In the Prawn vs Shrimp debate, many people understand that Shrimp and prawns are the same. However, this is genuinely not the case. What you should realize is that Shrimp and prawn are familiar names, not scientific terms. There are few crustaceans as misunderstood as the Shrimp and the prawn.
Some people think they’re the same thing; others believe they differ only by size; others think they’re called different things in different countries, or regions, or states. And yet: all of these people are wrong! Shrimp and prawns are entirely different creatures. Yes, they’re both decapods — which means they have external skeletons and ten legs — but that’s where the similarities end. Shrimp relate to the sub-order Pleocyemata, and prawns belong to the sub-order Dendrobranchiata.
Prawns and Shrimp Are Scientifically Distinct Species
Prawn vs. Shrimp is both Decapod crustaceans, which means that they have ten legs. However, they belong to different sub-orders; Shrimp is part of sub-order Pleocyemata, while prawns belong to Dendrobranchiata. This means that you can differentiate the two by looking for a few telltale physical characteristics. The most defining of these is the gill structure, which is also the hardest to spot. Other, more easily visible traits are better for telling Shrimp and prawns apart at a glance.
Side Plates: Shrimp have side plates with segments that overlay in front and behind; this allows their bodies to take on the familiar, curled shape. By contrast, prawns have side plates that overlap like tiles from front to back, which keep their bodies straight.
Claws: You can also use nails to tell Shrimp and prawns apart. Shrimp have claws on two pairs of legs, with large front pincers. Prawns have claws on three pairs of legs, with the most massive pincers on the second pair.
- Hold branching gills – these are a side plate that overlays segments in the front and back.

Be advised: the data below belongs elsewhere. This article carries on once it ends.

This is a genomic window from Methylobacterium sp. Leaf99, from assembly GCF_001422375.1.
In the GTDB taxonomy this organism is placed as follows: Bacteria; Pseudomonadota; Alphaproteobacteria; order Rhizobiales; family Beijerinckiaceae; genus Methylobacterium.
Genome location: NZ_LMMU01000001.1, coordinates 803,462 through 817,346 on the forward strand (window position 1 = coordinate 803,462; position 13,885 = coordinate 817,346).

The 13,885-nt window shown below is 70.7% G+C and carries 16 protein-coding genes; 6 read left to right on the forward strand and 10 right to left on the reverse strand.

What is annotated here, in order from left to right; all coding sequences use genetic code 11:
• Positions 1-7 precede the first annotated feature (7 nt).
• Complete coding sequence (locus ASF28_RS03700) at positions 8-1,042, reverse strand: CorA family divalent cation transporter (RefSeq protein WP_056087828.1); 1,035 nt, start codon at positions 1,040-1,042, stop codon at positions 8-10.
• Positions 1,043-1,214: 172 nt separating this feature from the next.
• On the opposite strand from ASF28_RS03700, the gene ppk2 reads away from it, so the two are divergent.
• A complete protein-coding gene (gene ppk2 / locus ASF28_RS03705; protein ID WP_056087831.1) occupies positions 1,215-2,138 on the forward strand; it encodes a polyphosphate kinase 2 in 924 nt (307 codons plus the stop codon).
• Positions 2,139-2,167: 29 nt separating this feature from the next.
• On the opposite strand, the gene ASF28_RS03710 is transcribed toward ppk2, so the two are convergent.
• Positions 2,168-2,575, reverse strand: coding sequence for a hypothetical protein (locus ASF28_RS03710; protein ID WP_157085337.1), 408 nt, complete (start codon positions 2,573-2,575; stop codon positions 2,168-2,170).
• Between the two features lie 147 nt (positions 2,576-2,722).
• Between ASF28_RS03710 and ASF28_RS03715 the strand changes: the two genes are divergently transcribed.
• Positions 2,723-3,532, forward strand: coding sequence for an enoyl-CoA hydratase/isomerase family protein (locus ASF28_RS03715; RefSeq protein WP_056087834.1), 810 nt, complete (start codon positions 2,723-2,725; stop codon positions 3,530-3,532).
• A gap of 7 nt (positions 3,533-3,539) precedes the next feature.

- Often smaller in size – legs with claws on two pairs.
- Carry eggs outside their bodies and below their tails, or on the underside of their body.
- Saltwater penaeids.
- Have a distinctive bend in their body shape.
- Classification: sub-order of Pleocyemata.
- Pinchers: Front pinchers are the largest.
- Notable varieties: White Leg Shrimp, Pink Shrimp, Brown Shrimp, and Atlantic White Shrimp.
- More commonly found on North American menus.
- Hold lamellar (plate-like) gills – these are side plates that overlap.
- Typically more substantial in size – legs with claws on three pairs.
- Carry eggs inside their bodies, located near their tails. They release the eggs into the water.
- Does not have a notable bend in their body shape.
- Freshwater palaemonids.
- Classification: sub-order of Dendrobranchiata.
- Pinchers: Second, pinchers are more significant than the front ones.
- Notable types: Indian Prawn, Giant River Prawn, and Tiger Prawns.
- Usually sweeter.
- More commonly found on menus in the United Kingdom, as well as countries such as Australia.
Choosing Between Prawn vs Shrimp
Choose Prawn vs. Shrimp based on size what a recipe calls for and whether they’ve been caught or raised in an environmentally responsible way. U.S. wild-caught shrimp/prawns is a well-managed fishery, for example. Similarly, U.S. seafood farms follow better practices than many others.
Along with the size and how the Shrimp or prawns came to be at the stocks, different types have different flavor profiles and qualities, making certain kinds ideal for specific dishes. Whether Shrimp or prawns, it is best to buy fresh when you can because frozen Shrimp and prawns often have a rubbery, more robust texture after cooking.
Prawn vs Shrimp: Definitions Vary by Country
The names are used almost interchangeably, depending on where in the English-speaking world you are. In the USA, prawn usually means a giant shrimp. The U.K. and Australia practically always use the term prawn instead of Shrimp.
In some usage, prawn is reserved for those found in freshwater and Shrimp for those located in saltwater. No matter what you call them, they’re a sure-fire hit when you’re craving seafood.
We found no problem substituting one for the other in any recipe. The most important thing is to make sure that the count per pound (which indicates the size) is correct so that the same cooking times will apply. When it comes to buying and cooking both Shrimp and prawns, labeling can cause some seafood-counter confusion.
Jumbo Shrimp are often labeled as prawns, and some shrimp are named after prawns (like the short-seasoned Spot Prawn). While authentic prawns have a slightly sweeter taste, most recipes calling for Shrimp can use prawns and vice versa.